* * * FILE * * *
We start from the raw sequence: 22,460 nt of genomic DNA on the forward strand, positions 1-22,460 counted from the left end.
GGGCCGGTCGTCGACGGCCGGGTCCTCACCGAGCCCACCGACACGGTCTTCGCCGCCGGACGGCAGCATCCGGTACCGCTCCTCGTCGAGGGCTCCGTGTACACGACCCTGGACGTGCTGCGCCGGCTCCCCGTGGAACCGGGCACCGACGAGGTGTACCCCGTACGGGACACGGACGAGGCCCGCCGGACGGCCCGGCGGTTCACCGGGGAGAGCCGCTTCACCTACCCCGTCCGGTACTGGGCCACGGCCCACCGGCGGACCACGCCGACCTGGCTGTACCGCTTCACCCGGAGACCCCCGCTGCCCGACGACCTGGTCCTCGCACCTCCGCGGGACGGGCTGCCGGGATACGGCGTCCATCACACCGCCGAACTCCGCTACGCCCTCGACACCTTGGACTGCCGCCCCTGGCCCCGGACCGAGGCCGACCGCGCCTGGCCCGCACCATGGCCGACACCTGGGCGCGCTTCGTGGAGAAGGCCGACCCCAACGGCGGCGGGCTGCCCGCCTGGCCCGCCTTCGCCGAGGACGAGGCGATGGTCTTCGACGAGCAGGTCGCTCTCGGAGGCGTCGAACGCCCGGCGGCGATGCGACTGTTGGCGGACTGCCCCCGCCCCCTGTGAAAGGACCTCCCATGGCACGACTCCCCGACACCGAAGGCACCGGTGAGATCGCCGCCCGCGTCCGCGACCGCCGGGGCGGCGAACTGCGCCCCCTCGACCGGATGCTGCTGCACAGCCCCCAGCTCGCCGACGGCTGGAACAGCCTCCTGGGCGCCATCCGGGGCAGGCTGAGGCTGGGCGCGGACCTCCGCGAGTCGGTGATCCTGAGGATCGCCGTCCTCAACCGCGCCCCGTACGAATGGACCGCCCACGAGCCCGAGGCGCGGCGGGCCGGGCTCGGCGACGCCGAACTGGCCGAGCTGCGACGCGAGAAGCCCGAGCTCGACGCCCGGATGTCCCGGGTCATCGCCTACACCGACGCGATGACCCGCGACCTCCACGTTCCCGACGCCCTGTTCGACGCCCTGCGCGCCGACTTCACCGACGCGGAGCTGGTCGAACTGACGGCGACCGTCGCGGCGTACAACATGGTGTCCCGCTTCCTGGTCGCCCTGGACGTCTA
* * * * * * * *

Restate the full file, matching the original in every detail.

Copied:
We start from the raw sequence: 22,460 nt of genomic DNA on the forward strand, positions 1-22,460 counted from the left end.
GGGCCGGTCGTCGACGGCCGGGTCCTCACCGAGCCCACCGACACGGTCTTCGCCGCCGGACGGCAGCATCCGGTACCGCTCCTCGTCGAGGGCTCCGTGTACACGACCCTGGACGTGCTGCGCCGGCTCCCCGTGGAACCGGGCACCGACGAGGTGTACCCCGTACGGGACACGGACGAGGCCCGCCGGACGGCCCGGCGGTTCACCGGGGAGAGCCGCTTCACCTACCCCGTCCGGTACTGGGCCACGGCCCACCGGCGGACCACGCCGACCTGGCTGTACCGCTTCACCCGGAGACCCCCGCTGCCCGACGACCTGGTCCTCGCACCTCCGCGGGACGGGCTGCCGGGATACGGCGTCCATCACACCGCCGAACTCCGCTACGCCCTCGACACCTTGGACTGCCGCCCCTGGCCCCGGACCGAGGCCGACCGCGCCTGGCCCGCACCATGGCCGACACCTGGGCGCGCTTCGTGGAGAAGGCCGACCCCAACGGCGGCGGGCTGCCCGCCTGGCCCGCCTTCGCCGAGGACGAGGCGATGGTCTTCGACGAGCAGGTCGCTCTCGGAGGCGTCGAACGCCCGGCGGCGATGCGACTGTTGGCGGACTGCCCCCGCCCCCTGTGAAAGGACCTCCCATGGCACGACTCCCCGACACCGAAGGCACCGGTGAGATCGCCGCCCGCGTCCGCGACCGCCGGGGCGGCGAACTGCGCCCCCTCGACCGGATGCTGCTGCACAGCCCCCAGCTCGCCGACGGCTGGAACAGCCTCCTGGGCGCCATCCGGGGCAGGCTGAGGCTGGGCGCGGACCTCCGCGAGTCGGTGATCCTGAGGATCGCCGTCCTCAACCGCGCCCCGTACGAATGGACCGCCCACGAGCCCGAGGCGCGGCGGGCCGGGCTCGGCGACGCCGAACTGGCCGAGCTGCGACGCGAGAAGCCCGAGCTCGACGCCCGGATGTCCCGGGTCATCGCCTACACCGACGCGATGACCCGCGACCTCCACGTTCCCGACGCCCTGTTCGACGCCCTGCGCGCCGACTTCACCGACGCGGAGCTGGTCGAACTGACGGCGACCGTCGCGGCGTACAACATGGTGTCCCGCTTCCTGGTCGCCCTGGACGTCTA